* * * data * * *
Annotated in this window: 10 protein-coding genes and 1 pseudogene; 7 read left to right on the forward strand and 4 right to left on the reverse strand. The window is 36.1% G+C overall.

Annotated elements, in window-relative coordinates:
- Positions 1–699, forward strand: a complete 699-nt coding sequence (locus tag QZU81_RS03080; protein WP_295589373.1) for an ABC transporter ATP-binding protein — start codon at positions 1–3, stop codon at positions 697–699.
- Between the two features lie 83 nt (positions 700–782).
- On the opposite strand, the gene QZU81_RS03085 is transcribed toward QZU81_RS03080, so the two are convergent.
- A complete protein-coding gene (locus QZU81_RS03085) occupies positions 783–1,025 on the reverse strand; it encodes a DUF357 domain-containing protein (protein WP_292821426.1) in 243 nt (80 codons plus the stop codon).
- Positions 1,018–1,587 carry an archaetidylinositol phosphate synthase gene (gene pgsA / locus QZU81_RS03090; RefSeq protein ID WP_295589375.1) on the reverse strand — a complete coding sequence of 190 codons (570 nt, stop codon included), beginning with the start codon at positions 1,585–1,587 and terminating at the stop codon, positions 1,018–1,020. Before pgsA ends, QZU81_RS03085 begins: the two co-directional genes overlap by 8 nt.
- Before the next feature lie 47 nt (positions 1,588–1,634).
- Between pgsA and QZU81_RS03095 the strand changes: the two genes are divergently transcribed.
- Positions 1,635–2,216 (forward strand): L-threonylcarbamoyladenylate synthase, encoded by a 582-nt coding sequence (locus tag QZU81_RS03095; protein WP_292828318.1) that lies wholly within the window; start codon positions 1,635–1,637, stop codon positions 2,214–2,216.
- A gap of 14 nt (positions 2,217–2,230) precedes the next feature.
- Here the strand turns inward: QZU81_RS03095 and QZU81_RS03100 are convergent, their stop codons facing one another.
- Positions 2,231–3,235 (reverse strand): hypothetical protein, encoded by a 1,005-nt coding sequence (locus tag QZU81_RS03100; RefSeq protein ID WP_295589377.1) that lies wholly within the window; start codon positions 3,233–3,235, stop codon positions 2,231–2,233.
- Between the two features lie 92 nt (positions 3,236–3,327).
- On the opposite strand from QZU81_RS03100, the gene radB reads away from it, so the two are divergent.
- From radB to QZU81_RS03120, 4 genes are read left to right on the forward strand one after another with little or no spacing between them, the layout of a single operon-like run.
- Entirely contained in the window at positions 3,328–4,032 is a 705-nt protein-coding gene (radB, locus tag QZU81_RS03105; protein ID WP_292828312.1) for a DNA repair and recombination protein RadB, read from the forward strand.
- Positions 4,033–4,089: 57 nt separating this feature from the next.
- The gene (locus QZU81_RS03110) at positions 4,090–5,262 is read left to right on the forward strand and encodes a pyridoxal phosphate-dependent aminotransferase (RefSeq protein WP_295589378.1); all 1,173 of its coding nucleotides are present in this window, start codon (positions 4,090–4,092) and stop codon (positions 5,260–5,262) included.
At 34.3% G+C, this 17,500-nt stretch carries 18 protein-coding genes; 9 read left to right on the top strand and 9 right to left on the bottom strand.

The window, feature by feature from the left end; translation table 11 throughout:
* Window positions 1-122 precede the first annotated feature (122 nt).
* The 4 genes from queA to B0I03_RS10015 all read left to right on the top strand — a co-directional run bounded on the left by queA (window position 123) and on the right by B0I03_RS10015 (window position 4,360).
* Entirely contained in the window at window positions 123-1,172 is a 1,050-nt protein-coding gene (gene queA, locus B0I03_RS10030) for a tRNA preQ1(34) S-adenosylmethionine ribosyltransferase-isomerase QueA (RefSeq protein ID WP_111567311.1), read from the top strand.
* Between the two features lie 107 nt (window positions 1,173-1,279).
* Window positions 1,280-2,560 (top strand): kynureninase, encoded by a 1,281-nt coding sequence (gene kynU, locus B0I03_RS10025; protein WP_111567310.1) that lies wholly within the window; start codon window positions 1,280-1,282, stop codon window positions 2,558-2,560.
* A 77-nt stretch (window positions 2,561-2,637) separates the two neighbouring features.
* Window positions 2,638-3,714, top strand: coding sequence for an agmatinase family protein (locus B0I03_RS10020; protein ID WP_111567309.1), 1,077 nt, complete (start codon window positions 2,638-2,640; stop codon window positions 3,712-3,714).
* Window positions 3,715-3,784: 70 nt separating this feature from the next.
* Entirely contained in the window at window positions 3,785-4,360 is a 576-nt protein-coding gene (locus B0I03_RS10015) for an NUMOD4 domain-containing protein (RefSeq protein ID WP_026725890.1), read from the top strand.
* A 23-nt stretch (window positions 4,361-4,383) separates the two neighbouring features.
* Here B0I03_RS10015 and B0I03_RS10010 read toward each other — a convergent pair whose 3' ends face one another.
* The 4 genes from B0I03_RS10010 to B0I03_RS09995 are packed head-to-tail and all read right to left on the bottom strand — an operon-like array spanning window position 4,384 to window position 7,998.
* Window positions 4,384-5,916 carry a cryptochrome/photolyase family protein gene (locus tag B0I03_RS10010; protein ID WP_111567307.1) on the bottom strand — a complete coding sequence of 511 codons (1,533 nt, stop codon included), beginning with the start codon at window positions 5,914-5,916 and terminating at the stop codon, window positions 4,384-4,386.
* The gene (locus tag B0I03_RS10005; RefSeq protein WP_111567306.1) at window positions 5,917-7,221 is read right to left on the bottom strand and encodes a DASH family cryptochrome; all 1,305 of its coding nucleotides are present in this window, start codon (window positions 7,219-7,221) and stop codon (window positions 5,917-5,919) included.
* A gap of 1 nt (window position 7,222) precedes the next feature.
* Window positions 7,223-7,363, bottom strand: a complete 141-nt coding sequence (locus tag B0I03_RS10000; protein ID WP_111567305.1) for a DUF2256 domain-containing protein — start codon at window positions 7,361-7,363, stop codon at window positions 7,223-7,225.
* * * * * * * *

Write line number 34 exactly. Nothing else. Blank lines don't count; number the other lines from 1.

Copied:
* Window positions 4,384-5,916 carry a cryptochrome/photolyase family protein gene (locus tag B0I03_RS10010; protein ID WP_111567307.1) on the bottom strand — a complete coding sequence of 511 codons (1,533 nt, stop codon included), beginning with the start codon at window positions 5,914-5,916 and terminating at the stop codon, window positions 4,384-4,386.